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Archive | September, 2016

Tips for safe bowhunting


Michigan’s bowhunting season opens October 1, and Department of Natural Resources conservation officers are sharing tips for a safe bowhunting experience.

“Bowhunting is enjoyed by thousands of hunters every year in Michigan, and we want to ensure everyone has a safe and enjoyable hunting season,” said Sgt. Steve Orange, supervisor of the DNR’s hunter education program. “With the season upon us, every hunter should follow some common sense safety tips before heading to or being in the woods.”

The top safety tips for bowhunting include:

*Before you go out, inspect equipment, including your tree stand or other raised platform. If anything is worn, frayed, cracked or peeling, replace it or get it fixed.

*If using a compound bow or crossbow, make sure the cables and pulleys are in good working order.

*When sharpening broadheads, be careful and take your time.

*Practice tree-stand safety. The DNR recommends using a full-body safety harness to get into and out of your tree stand.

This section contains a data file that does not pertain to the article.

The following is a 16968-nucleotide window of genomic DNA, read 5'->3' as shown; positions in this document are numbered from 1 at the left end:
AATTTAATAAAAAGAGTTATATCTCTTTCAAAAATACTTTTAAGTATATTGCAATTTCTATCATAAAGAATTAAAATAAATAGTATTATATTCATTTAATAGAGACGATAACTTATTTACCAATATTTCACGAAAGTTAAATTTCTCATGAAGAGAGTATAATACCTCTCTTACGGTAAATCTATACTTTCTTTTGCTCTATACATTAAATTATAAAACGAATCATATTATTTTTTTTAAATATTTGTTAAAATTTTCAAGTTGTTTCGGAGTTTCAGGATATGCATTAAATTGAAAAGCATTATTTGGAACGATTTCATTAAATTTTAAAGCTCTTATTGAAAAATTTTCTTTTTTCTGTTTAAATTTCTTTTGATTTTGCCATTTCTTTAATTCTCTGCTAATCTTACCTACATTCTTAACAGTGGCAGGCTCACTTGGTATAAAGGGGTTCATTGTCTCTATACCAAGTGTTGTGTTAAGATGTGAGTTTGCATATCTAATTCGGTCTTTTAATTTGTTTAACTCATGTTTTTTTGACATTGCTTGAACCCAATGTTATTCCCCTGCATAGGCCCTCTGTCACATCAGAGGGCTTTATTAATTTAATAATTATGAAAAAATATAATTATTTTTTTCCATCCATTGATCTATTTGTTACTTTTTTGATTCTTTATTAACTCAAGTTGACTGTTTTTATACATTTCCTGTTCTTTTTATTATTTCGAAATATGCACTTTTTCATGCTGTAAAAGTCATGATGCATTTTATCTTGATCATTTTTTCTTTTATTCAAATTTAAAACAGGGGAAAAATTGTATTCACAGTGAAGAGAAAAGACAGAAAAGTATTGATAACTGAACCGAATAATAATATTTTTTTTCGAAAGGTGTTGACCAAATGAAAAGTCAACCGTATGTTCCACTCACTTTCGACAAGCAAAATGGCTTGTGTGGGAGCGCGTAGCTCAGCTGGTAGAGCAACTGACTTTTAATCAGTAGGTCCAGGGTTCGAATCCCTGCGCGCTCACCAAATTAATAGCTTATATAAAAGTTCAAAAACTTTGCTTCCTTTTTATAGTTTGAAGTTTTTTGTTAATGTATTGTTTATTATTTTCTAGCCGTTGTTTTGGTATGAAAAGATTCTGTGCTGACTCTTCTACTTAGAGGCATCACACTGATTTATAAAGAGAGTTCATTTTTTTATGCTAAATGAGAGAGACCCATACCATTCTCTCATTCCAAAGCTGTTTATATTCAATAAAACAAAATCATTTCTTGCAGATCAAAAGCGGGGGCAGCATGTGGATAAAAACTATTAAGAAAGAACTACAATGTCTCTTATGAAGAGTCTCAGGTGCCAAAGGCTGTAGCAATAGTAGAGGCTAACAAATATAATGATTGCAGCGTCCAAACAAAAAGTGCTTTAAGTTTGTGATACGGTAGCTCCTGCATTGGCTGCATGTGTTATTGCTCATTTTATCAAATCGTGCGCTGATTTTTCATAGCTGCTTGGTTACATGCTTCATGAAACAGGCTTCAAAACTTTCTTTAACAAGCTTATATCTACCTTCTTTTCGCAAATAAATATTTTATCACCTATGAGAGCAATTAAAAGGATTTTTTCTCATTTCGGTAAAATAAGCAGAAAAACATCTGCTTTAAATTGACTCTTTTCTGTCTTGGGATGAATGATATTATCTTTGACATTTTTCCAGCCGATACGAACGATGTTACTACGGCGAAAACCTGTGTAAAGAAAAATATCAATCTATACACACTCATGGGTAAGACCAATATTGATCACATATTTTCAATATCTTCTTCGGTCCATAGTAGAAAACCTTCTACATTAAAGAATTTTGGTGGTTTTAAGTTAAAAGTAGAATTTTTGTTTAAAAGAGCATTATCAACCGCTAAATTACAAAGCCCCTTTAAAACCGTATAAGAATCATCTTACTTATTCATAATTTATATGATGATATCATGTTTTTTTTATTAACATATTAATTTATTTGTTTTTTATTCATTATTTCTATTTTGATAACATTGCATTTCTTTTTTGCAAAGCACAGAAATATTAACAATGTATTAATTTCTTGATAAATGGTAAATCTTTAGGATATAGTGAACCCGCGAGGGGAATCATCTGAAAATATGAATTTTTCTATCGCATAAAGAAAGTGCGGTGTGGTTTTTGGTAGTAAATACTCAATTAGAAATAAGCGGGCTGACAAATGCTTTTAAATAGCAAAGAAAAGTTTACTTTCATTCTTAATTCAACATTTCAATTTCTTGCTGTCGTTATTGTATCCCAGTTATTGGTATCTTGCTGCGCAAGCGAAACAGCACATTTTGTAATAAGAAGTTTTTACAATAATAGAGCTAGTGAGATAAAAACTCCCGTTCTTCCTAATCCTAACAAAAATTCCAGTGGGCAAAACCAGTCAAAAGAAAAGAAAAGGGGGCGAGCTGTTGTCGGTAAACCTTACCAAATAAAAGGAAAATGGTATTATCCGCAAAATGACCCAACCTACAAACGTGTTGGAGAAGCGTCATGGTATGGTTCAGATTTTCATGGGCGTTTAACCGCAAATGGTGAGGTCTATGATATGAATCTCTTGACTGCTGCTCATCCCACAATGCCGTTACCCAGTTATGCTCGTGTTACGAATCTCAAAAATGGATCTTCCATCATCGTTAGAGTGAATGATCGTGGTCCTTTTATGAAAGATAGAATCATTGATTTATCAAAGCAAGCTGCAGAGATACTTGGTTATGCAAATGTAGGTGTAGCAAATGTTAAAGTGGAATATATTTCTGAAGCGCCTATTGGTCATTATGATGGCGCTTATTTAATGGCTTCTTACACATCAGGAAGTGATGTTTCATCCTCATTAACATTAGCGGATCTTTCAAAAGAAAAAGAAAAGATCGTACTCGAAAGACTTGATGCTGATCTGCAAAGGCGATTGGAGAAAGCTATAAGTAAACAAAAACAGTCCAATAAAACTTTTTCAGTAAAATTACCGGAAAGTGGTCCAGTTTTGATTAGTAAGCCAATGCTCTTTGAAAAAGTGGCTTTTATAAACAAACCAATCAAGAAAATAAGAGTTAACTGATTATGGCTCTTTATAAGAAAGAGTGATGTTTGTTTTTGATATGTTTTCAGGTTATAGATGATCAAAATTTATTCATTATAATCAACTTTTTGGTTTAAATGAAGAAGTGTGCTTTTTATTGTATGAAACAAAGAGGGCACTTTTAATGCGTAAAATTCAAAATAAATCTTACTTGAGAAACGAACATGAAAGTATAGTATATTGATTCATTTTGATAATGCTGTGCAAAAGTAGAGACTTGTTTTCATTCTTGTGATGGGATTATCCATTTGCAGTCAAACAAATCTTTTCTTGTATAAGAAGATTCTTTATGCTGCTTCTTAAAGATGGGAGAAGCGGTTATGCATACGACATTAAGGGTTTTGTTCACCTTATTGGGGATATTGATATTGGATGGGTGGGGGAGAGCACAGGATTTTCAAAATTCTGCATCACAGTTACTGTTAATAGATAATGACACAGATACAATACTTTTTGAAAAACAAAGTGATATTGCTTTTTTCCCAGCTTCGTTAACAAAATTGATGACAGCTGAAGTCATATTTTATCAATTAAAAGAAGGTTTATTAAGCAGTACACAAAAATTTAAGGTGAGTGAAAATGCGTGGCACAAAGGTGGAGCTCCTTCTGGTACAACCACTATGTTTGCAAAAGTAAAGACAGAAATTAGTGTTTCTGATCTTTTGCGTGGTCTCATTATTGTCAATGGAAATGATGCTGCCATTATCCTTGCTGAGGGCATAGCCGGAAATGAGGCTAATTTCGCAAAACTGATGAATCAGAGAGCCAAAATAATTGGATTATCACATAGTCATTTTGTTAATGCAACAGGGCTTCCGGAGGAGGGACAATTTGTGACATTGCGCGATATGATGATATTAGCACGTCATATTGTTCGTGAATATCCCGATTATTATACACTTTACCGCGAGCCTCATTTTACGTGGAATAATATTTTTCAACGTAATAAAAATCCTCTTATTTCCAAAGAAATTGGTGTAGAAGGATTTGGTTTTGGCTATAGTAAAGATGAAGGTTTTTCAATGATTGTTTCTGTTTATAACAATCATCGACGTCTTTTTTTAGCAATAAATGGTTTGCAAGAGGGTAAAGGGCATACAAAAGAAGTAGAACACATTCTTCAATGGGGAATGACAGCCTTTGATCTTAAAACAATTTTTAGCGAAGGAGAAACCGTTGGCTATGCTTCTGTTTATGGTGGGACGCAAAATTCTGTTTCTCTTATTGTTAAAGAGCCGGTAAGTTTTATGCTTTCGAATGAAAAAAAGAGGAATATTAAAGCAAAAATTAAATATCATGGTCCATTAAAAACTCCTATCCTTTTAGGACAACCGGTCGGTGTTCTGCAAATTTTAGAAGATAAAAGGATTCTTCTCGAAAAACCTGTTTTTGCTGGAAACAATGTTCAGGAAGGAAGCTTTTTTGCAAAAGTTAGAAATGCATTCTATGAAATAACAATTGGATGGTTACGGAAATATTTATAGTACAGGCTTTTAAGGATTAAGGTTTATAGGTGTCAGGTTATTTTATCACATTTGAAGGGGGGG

*If using a raised platform, always use a haul line to raise and lower your gear.

*Keep arrows in the quiver until you are ready to use them. A common injury is to stab or injure yourself or a hunting companion while carrying arrows in your hand or nocked on your bow.

*When heading out to the woods, hunt with a friend or family member or make sure you tell someone reliable where you are going and what time to expect you back. This information is valuable in helping conservation officers or sheriff’s deputies to find you if you are lost.

*Also, think about carrying a cell phone, compass, flashlight and other small safety items in when in the woods.

Other important reminders include:

*Obtain permission from landowners before hunting on their land or using their land to access public land.

*Never take a shot at a deer that is beyond the maximum effective range of your equipment and your shooting ability.

*If you are successful, field dress your deer and cool its meat immediately. Michigan’s unpredictable weather means October days are sometimes warm, and warm temperatures and can cause the meat to spoil quickly.